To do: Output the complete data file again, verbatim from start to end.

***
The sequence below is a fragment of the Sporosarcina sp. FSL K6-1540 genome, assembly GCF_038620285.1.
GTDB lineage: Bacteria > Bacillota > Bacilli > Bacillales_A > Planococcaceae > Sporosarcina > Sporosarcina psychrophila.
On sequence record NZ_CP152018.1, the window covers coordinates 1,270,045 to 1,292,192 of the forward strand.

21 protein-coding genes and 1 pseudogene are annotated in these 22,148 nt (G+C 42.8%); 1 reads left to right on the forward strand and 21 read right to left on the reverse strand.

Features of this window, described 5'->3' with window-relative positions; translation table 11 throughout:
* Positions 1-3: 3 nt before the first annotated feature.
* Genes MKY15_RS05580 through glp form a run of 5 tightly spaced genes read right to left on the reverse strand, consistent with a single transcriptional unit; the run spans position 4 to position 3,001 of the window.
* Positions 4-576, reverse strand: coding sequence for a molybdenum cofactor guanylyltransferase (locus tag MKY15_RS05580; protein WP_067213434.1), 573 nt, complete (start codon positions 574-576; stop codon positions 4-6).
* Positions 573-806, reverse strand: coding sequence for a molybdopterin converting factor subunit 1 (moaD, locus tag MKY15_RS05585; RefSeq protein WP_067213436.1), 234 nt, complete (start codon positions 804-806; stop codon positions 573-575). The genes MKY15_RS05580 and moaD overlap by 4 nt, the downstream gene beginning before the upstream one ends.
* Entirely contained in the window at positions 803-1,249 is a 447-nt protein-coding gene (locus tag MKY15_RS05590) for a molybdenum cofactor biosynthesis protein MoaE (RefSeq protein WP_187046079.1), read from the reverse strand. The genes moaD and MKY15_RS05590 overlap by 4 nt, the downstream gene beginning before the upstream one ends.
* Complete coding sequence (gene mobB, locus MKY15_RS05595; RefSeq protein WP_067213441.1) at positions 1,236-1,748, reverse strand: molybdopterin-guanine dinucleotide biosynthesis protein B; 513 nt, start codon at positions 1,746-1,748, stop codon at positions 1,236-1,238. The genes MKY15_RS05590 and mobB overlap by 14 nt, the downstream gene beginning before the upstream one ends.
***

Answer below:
The sequence below is a fragment of the Sporosarcina sp. FSL K6-1540 genome, assembly GCF_038620285.1.
GTDB lineage: Bacteria > Bacillota > Bacilli > Bacillales_A > Planococcaceae > Sporosarcina > Sporosarcina psychrophila.
On sequence record NZ_CP152018.1, the window covers coordinates 1,270,045 to 1,292,192 of the forward strand.

21 protein-coding genes and 1 pseudogene are annotated in these 22,148 nt (G+C 42.8%); 1 reads left to right on the forward strand and 21 read right to left on the reverse strand.

Features of this window, described 5'->3' with window-relative positions; translation table 11 throughout:
* Positions 1-3: 3 nt before the first annotated feature.
* Genes MKY15_RS05580 through glp form a run of 5 tightly spaced genes read right to left on the reverse strand, consistent with a single transcriptional unit; the run spans position 4 to position 3,001 of the window.
* Positions 4-576, reverse strand: coding sequence for a molybdenum cofactor guanylyltransferase (locus tag MKY15_RS05580; protein WP_067213434.1), 573 nt, complete (start codon positions 574-576; stop codon positions 4-6).
* Positions 573-806, reverse strand: coding sequence for a molybdopterin converting factor subunit 1 (moaD, locus tag MKY15_RS05585; RefSeq protein WP_067213436.1), 234 nt, complete (start codon positions 804-806; stop codon positions 573-575). The genes MKY15_RS05580 and moaD overlap by 4 nt, the downstream gene beginning before the upstream one ends.
* Entirely contained in the window at positions 803-1,249 is a 447-nt protein-coding gene (locus tag MKY15_RS05590) for a molybdenum cofactor biosynthesis protein MoaE (RefSeq protein WP_187046079.1), read from the reverse strand. The genes moaD and MKY15_RS05590 overlap by 4 nt, the downstream gene beginning before the upstream one ends.
* Complete coding sequence (gene mobB, locus MKY15_RS05595; RefSeq protein WP_067213441.1) at positions 1,236-1,748, reverse strand: molybdopterin-guanine dinucleotide biosynthesis protein B; 513 nt, start codon at positions 1,746-1,748, stop codon at positions 1,236-1,238. The genes MKY15_RS05590 and mobB overlap by 14 nt, the downstream gene beginning before the upstream one ends.